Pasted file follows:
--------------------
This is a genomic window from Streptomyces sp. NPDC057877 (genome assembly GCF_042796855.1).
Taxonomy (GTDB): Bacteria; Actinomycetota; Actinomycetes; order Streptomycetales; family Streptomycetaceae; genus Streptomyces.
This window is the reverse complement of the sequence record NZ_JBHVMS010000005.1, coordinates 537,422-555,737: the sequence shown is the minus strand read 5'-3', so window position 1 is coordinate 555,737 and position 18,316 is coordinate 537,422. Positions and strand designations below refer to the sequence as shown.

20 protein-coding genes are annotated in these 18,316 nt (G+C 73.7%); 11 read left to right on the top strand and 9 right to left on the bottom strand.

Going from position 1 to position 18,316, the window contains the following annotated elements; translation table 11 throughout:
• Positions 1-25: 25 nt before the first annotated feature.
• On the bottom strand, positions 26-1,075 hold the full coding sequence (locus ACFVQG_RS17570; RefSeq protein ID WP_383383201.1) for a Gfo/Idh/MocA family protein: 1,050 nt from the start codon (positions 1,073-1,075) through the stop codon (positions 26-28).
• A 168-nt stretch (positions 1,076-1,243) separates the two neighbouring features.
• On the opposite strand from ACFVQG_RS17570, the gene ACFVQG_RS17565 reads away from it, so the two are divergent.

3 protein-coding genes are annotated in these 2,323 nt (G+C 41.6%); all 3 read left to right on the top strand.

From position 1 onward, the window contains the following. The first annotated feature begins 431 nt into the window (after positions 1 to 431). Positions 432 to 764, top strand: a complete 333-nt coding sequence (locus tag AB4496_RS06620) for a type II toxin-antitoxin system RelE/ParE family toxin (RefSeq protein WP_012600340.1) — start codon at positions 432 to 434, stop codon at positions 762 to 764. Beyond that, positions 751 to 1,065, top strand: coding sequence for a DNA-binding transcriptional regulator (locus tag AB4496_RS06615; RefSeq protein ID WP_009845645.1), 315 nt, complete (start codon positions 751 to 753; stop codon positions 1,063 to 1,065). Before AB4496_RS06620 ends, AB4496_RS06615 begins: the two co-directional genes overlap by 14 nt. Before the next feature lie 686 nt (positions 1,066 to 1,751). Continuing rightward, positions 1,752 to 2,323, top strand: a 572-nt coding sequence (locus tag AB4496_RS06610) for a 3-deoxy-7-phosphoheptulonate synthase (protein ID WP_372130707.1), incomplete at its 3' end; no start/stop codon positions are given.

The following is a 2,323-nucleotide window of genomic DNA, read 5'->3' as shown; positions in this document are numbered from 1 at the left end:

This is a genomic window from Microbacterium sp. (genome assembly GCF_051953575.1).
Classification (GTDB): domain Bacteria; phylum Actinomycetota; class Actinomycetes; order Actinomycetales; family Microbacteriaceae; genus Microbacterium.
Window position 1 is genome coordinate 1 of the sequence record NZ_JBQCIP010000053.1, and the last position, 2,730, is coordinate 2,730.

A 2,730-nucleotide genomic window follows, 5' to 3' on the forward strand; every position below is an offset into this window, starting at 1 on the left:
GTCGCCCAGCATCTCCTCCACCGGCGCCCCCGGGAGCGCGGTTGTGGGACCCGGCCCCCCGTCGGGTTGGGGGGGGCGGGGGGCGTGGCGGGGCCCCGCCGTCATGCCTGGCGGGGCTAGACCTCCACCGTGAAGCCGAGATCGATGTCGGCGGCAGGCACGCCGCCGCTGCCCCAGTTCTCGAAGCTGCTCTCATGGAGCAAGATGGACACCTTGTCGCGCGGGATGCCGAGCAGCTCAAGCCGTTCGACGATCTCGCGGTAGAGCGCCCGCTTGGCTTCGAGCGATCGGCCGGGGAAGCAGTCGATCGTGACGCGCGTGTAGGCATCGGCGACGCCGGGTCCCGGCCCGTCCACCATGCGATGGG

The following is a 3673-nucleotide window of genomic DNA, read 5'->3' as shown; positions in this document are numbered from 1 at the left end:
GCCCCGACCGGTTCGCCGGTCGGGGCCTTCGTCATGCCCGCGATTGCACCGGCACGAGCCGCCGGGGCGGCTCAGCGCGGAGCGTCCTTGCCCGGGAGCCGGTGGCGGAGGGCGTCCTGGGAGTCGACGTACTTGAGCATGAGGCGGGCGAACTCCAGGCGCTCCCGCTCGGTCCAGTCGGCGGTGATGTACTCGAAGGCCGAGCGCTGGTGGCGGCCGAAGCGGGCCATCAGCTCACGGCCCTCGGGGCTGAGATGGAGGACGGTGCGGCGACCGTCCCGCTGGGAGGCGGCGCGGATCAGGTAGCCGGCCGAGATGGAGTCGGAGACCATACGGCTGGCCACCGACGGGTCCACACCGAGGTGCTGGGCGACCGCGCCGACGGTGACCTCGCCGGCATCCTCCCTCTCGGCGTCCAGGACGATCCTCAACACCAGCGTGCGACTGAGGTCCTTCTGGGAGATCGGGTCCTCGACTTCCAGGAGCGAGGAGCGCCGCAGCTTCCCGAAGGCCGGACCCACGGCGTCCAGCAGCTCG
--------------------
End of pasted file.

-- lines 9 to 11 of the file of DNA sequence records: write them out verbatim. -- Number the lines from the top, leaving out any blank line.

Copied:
• On the opposite strand from ACFVQG_RS17570, the gene ACFVQG_RS17565 reads away from it, so the two are divergent.

3 protein-coding genes are annotated in these 2,323 nt (G+C 41.6%); all 3 read left to right on the top strand.

From position 1 onward, the window contains the following. The first annotated feature begins 431 nt into the window (after positions 1 to 431). Positions 432 to 764, top strand: a complete 333-nt coding sequence (locus tag AB4496_RS06620) for a type II toxin-antitoxin system RelE/ParE family toxin (RefSeq protein WP_012600340.1) — start codon at positions 432 to 434, stop codon at positions 762 to 764. Beyond that, positions 751 to 1,065, top strand: coding sequence for a DNA-binding transcriptional regulator (locus tag AB4496_RS06615; RefSeq protein ID WP_009845645.1), 315 nt, complete (start codon positions 751 to 753; stop codon positions 1,063 to 1,065). Before AB4496_RS06620 ends, AB4496_RS06615 begins: the two co-directional genes overlap by 14 nt. Before the next feature lie 686 nt (positions 1,066 to 1,751). Continuing rightward, positions 1,752 to 2,323, top strand: a 572-nt coding sequence (locus tag AB4496_RS06610) for a 3-deoxy-7-phosphoheptulonate synthase (protein ID WP_372130707.1), incomplete at its 3' end; no start/stop codon positions are given.